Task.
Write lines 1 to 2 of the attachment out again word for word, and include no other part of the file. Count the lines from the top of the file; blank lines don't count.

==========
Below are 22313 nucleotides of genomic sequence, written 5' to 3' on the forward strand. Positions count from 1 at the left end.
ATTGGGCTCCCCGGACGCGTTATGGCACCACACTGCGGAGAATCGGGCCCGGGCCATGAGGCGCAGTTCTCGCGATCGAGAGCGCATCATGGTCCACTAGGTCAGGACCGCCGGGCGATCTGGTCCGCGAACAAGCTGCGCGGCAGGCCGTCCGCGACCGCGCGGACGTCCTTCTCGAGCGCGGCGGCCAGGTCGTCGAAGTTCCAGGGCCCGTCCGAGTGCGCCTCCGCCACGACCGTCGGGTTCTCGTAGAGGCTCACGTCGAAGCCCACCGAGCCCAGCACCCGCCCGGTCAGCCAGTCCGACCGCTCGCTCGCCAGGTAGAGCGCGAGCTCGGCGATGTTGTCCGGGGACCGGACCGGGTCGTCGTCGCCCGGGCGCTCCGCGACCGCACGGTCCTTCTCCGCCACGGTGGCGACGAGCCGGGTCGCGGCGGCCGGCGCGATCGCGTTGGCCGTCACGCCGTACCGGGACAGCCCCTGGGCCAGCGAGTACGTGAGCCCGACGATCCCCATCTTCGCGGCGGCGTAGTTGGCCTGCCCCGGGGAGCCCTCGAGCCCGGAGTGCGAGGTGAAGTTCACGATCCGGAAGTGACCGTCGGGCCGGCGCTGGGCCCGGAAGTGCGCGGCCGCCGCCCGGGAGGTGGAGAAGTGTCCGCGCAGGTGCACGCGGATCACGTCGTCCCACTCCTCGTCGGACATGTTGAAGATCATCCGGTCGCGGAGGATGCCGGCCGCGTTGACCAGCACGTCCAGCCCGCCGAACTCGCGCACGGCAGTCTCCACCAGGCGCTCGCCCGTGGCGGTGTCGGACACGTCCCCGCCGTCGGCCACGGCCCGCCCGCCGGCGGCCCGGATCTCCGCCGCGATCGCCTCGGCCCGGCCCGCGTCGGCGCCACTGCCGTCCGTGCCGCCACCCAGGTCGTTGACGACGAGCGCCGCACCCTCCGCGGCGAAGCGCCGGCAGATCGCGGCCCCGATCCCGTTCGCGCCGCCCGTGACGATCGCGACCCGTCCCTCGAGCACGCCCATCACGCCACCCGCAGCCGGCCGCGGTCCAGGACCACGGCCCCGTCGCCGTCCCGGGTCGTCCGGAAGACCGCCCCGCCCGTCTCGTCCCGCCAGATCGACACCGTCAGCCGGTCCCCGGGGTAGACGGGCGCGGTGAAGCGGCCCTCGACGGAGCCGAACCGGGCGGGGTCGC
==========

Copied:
Below are 22313 nucleotides of genomic sequence, written 5' to 3' on the forward strand. Positions count from 1 at the left end.
ATTGGGCTCCCCGGACGCGTTATGGCACCACACTGCGGAGAATCGGGCCCGGGCCATGAGGCGCAGTTCTCGCGATCGAGAGCGCATCATGGTCCACTAGGTCAGGACCGCCGGGCGATCTGGTCCGCGAACAAGCTGCGCGGCAGGCCGTCCGCGACCGCGCGGACGTCCTTCTCGAGCGCGGCGGCCAGGTCGTCGAAGTTCCAGGGCCCGTCCGAGTGCGCCTCCGCCACGACCGTCGGGTTCTCGTAGAGGCTCACGTCGAAGCCCACCGAGCCCAGCACCCGCCCGGTCAGCCAGTCCGACCGCTCGCTCGCCAGGTAGAGCGCGAGCTCGGCGATGTTGTCCGGGGACCGGACCGGGTCGTCGTCGCCCGGGCGCTCCGCGACCGCACGGTCCTTCTCCGCCACGGTGGCGACGAGCCGGGTCGCGGCGGCCGGCGCGATCGCGTTGGCCGTCACGCCGTACCGGGACAGCCCCTGGGCCAGCGAGTACGTGAGCCCGACGATCCCCATCTTCGCGGCGGCGTAGTTGGCCTGCCCCGGGGAGCCCTCGAGCCCGGAGTGCGAGGTGAAGTTCACGATCCGGAAGTGACCGTCGGGCCGGCGCTGGGCCCGGAAGTGCGCGGCCGCCGCCCGGGAGGTGGAGAAGTGTCCGCGCAGGTGCACGCGGATCACGTCGTCCCACTCCTCGTCGGACATGTTGAAGATCATCCGGTCGCGGAGGATGCCGGCCGCGTTGACCAGCACGTCCAGCCCGCCGAACTCGCGCACGGCAGTCTCCACCAGGCGCTCGCCCGTGGCGGTGTCGGACACGTCCCCGCCGTCGGCCACGGCCCGCCCGCCGGCGGCCCGGATCTCCGCCGCGATCGCCTCGGCCCGGCCCGCGTCGGCGCCACTGCCGTCCGTGCCGCCACCCAGGTCGTTGACGACGAGCGCCGCACCCTCCGCGGCGAAGCGCCGGCAGATCGCGGCCCCGATCCCGTTCGCGCCGCCCGTGACGATCGCGACCCGTCCCTCGAGCACGCCCATCACGCCACCCGCAGCCGGCCGCGGTCCAGGACCACGGCCCCGTCGCCGTCCCGGGTCGTCCGGAAGACCGCCCCGCCCGTCTCGTCCCGCCAGATCGACACCGTCAGCCGGTCCCCGGGGTAGACGGGCGCGGTGAAGCGGCCCTCGACGGAGCCGAACCGGGCGGGGTCGC